So, a number of days ago, a stopgap budget was put together and signed in Springfield. The money goes toward funding education, road repair and construction, etc. Will any of that money be used to let Illinoisans know that they need to renew their license plate sticker? Maybe...but probably not.

As I pointed out in a post a couple of weeks ago, not sending out notices to Illinois' drivers has been a terrible inconvenience for motorists, but a heck of a windfall for the state of Illinois:

The Secretary of State’s office stopped mailing out those license renewal notices in October of last year, saying that it could no longer afford the mailing costs, estimated to be around $450,000 per month. The fact that no budget agreement in place was blamed for the shift in policy. The Illinois House passed a bill that would’ve given drivers a 30-day “grace period” in which drivers couldn’t be fined for having expired stickers, but the Illinois Senate failed to act on the bill. Dave Druker, a spokesman for the Secretary of State’s office, says that due to the lack of notices, Illinois has collected nearly $10 million on 476,550 late fees so far in 2016. That’s a pretty good chunk of dough when you with compare it with the $4.3 million on approximately 214,500 late fees over the same time period last year.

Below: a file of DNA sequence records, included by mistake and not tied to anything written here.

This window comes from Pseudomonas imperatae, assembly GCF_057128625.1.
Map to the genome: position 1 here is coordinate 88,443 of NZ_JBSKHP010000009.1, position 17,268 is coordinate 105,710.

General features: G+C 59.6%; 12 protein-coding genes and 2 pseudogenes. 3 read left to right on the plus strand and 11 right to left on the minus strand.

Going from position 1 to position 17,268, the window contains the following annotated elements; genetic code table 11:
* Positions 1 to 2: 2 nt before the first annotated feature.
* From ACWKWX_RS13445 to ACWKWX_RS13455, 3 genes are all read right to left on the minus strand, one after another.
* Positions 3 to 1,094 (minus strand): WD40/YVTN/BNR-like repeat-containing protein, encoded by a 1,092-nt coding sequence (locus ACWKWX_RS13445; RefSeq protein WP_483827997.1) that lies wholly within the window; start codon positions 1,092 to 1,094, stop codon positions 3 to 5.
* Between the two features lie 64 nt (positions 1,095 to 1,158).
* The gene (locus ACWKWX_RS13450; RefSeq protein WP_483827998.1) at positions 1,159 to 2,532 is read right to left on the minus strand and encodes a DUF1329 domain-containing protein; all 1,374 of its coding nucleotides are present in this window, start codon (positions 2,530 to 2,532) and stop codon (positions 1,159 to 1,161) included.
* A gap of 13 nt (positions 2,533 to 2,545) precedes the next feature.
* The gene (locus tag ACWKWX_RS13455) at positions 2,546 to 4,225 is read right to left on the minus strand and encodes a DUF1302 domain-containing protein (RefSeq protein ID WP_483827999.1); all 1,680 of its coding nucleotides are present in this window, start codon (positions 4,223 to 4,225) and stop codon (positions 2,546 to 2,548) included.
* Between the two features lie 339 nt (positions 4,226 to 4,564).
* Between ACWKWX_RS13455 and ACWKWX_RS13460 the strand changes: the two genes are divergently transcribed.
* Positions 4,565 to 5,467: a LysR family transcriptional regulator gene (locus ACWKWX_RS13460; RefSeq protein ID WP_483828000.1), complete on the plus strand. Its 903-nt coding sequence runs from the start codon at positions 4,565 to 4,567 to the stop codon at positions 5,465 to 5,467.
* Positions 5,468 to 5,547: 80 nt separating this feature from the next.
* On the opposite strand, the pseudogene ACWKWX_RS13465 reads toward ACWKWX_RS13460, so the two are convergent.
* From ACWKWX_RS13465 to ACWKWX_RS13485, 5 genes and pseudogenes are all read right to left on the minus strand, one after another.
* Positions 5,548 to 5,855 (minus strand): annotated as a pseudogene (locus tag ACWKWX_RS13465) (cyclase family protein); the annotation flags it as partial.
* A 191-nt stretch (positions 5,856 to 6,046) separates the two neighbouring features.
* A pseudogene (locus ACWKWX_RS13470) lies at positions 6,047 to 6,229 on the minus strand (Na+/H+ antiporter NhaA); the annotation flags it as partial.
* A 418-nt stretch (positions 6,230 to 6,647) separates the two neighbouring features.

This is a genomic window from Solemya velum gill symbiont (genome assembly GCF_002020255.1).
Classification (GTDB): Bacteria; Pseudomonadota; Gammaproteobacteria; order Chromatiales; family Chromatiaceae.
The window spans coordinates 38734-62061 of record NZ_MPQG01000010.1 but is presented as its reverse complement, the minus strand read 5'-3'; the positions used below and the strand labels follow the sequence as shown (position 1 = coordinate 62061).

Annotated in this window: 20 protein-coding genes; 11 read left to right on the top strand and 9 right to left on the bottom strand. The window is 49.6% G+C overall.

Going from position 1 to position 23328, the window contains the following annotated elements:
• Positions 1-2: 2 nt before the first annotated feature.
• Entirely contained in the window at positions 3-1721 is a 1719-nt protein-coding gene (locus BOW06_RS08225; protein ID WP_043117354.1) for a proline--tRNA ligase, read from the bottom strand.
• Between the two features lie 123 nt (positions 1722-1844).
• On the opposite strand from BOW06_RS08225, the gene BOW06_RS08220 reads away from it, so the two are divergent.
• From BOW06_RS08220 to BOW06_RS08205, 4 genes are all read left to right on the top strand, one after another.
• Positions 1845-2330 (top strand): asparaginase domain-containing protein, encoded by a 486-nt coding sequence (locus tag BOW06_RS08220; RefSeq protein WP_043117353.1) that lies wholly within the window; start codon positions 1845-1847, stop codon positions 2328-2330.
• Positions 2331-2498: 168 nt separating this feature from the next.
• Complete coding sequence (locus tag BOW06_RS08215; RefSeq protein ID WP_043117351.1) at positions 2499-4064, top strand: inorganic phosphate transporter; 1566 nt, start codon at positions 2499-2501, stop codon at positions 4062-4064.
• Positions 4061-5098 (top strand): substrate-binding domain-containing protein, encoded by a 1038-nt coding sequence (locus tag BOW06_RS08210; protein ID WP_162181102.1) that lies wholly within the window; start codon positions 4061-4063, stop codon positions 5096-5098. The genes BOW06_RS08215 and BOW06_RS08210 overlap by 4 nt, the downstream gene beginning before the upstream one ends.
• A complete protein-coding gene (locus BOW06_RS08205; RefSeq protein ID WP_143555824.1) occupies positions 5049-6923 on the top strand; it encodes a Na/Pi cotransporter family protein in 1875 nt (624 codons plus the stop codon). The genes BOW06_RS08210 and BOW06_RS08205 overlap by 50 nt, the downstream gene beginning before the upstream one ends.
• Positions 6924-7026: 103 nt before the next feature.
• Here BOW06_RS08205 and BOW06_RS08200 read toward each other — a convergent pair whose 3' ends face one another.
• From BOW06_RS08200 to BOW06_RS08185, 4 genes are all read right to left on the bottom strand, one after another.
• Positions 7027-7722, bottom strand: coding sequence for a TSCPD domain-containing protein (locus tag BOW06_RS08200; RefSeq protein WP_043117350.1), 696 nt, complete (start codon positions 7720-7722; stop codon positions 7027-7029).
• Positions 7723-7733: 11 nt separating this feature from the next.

According to the Quad City Times, the stopgap budget deal sends $35 million to the Illinois Secretary of State's office, which will (hopefully) cover day-to-day operations, but a spokesperson for Secretary of State Jesse White says they haven't decided whether or not to use some of those funds to mail out sticker renewal notices.

"We're still reviewing whether there's enough in the stopgap budget to resume sending out license plate sticker renewal reminder notices," said Henry Haupt, a spokesman for White's office. Haupt said the office has many other expenses to consider in determining whether to send the notices by mail. The Secretary of State's Office can't use the additional revenue to cover the cost of mailing renewal notices because it goes into the state's general fund, not to the office itself, Haupt said.

So, Illinois residents, based upon your experiences with Illinois state government, care to place your bets on whether or not renewal notices will start arriving in your mailbox?

Yeah. Me either.

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